Reinerio Hernandez will talk about experiencing multiple direct contacts, National UFO Reporting Center Director Peter Davenport and ufologist James Clarkson pick apart what the June 25th UAP report actually revealed, and there’s a panel to ask all your burning extraterrestrial questions not covered.

Shindigs and vendor fairs in and around the hotel are free; tickets start at $25 for presenters. And though the annual parade is cancelled until next year, there’s still a costume contest where you can show off some out-of-this-world attire, so start working on that now. We’ll be the ones in the tinfoil hat.Want more Thrillist? Follow us on InstagramTwitterPinterestYouTubeTikTok, and Snapchat!

Vanita Salisbury is Thrillist’s Senior Travel Writer. She has her costume all picked out. 

Travel

Ditch your Phone for ‘Dome Life’ in this Pastoral Paradise Outside Port Macquarie 

A responsible, sustainable travel choice for escaping big city life for a few days.

nature domes port macquarie
Photo: Nature Domes

The urge to get as far away as possible from the incessant noise and pressures of ‘big city life’ has witnessed increasingly more of us turn to off-grid adventures for our holidays: Booking.com polled travellers at the start of 2023 and 55% of us wanted to spend our holidays ‘off-grid’.  Achieving total disconnection from the unyielding demands of our digitised lives via some kind of off-grid nature time—soft or adventurous—is positioned not only as a holiday but, indeed, a necessity for our mental health.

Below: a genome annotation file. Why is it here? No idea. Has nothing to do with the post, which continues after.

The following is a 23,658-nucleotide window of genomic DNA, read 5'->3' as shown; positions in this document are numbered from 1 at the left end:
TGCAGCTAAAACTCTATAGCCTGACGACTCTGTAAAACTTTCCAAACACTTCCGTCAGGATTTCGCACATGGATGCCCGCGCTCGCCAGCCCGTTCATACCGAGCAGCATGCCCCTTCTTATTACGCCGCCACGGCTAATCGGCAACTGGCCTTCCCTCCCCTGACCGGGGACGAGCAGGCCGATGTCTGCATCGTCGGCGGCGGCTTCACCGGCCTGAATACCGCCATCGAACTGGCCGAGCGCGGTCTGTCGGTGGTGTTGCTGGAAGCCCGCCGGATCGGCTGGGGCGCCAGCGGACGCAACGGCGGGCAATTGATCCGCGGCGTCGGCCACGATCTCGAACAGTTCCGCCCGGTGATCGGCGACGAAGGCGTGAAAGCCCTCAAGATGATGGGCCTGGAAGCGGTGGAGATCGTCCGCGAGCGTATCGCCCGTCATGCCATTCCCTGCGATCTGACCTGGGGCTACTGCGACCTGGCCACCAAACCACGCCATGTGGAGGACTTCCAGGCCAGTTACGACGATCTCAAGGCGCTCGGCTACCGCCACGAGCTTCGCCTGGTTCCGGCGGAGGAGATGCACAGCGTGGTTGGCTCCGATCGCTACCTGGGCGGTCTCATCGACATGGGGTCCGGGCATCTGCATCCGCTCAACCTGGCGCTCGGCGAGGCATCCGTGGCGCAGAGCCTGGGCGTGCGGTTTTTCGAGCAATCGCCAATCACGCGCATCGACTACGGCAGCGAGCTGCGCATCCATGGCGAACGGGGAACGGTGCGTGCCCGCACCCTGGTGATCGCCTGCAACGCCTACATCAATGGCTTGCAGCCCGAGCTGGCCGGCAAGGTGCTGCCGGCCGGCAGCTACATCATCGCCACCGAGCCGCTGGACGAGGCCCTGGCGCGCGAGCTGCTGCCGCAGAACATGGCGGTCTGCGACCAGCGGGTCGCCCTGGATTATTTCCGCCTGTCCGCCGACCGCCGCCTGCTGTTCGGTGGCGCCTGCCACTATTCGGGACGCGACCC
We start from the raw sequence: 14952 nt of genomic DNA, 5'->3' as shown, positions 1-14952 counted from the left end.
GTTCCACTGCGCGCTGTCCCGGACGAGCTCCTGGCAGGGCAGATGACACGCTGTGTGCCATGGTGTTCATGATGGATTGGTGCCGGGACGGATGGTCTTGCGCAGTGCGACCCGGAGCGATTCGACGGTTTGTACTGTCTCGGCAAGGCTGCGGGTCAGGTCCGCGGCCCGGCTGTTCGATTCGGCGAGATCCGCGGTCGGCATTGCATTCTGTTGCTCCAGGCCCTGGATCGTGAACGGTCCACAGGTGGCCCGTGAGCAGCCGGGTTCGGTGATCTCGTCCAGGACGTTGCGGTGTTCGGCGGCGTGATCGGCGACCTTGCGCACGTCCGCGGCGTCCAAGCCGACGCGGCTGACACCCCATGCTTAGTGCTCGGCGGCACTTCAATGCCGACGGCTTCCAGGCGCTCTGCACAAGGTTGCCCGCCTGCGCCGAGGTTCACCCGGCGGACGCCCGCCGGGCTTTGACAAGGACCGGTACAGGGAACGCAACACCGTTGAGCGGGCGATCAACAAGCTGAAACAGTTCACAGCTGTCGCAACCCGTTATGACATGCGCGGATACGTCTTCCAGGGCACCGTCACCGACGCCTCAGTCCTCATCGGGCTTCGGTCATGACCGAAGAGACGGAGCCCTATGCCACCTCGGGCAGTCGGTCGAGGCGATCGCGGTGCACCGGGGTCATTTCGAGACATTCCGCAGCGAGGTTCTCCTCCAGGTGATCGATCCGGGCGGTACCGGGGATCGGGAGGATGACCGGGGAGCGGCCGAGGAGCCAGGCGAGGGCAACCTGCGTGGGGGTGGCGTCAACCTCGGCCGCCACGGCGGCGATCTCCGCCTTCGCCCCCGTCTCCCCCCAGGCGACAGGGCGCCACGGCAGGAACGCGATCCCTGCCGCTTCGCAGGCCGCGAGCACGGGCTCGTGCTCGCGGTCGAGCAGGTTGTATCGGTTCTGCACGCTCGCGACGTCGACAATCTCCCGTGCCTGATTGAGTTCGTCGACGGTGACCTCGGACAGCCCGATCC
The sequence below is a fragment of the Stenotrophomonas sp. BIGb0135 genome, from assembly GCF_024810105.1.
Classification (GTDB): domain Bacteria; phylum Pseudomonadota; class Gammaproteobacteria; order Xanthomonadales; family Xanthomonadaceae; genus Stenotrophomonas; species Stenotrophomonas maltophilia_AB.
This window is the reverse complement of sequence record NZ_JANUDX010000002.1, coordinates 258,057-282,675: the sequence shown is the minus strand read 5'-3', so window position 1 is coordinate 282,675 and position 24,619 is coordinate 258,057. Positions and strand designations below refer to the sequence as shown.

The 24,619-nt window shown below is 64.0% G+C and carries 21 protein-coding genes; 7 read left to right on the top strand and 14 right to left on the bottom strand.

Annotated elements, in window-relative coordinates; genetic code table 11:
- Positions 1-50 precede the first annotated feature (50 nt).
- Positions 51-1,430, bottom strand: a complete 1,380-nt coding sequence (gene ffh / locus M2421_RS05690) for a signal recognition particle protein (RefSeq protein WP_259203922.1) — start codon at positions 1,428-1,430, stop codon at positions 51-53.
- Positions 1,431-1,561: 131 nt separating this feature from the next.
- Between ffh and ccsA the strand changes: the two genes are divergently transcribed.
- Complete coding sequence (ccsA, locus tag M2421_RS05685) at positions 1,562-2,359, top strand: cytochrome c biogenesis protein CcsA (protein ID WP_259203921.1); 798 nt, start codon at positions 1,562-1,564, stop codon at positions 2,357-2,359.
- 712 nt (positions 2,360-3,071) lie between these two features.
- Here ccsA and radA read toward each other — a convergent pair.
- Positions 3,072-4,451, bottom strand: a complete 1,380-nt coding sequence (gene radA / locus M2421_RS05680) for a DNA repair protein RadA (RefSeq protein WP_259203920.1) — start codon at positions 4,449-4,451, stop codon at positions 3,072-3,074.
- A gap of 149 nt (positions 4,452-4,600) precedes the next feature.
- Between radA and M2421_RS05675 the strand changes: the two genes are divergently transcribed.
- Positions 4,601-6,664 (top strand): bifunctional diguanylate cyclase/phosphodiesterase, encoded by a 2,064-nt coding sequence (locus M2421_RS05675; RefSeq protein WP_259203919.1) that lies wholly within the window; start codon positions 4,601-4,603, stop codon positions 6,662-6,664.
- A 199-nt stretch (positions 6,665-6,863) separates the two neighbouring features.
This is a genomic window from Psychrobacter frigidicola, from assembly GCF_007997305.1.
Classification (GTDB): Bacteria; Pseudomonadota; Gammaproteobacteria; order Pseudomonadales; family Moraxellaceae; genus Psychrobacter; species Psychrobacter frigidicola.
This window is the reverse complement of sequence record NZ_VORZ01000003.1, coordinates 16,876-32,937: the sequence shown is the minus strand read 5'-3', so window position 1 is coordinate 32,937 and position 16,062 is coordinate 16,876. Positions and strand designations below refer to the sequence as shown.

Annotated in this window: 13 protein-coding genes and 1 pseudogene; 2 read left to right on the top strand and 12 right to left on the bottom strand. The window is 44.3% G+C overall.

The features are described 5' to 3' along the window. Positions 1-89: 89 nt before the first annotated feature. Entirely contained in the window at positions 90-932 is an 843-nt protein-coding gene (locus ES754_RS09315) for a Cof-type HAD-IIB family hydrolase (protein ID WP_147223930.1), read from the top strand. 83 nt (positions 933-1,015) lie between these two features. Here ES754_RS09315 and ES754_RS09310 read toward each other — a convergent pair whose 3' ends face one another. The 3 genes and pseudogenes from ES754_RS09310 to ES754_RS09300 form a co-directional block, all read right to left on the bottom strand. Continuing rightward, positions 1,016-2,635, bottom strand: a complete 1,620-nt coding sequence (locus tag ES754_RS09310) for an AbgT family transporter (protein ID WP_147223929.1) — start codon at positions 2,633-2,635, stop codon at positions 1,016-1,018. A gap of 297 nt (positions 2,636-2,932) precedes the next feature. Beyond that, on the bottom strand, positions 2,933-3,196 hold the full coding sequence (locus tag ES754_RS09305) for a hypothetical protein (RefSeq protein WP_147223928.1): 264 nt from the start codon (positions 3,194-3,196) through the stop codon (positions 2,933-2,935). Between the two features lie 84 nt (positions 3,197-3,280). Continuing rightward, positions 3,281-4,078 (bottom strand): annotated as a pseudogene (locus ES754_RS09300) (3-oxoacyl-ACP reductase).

Tom’s Creek Nature Domes, an accommodation collection of geodesic domes dotted across a lush rural property in Greater Port Macquarie (a few hours’ drive from Sydney, NSW), offers a travel experience that is truly ‘off-grid’. In the figurative ‘wellness travel’ sense of the word, and literally, they run on their own independent power supply—bolstered by solar—and rely not on the town grid. 

Ten minutes before you arrive at the gates for a stay at Tom’s Creek Nature Domes, your phone goes into ‘SOS ONLY’. Apple Maps gives up, and you’re pushed out of your comfort zone, driving down unsealed roads in the dark, dodging dozens of dozing cows. Then, you must ditch your car altogether and hoist yourself into an open-air, all-terrain 4WD with gargantuan wheels. It’s great fun being driven through muddy gullies in this buggy; you feel like Laura Dern and Jeff Goldblum in Jurassic Park.  As your buggy pulls in front of your personal Nature Dome, it’s not far off that “Welcome…to Jurassic Park” jaw-dropping moment—your futuristic-looking home is completely engulfed by thriving native bushland; beyond the outdoor campfire lie expansive hills and valleys of green farmland, dotted with sheep and trees. You’re almost waiting to see a roaming brachiosaurus glide past, munching on a towering gum tree…instead, a few inquisitive llamas trot past your Dome to check out their new visitor.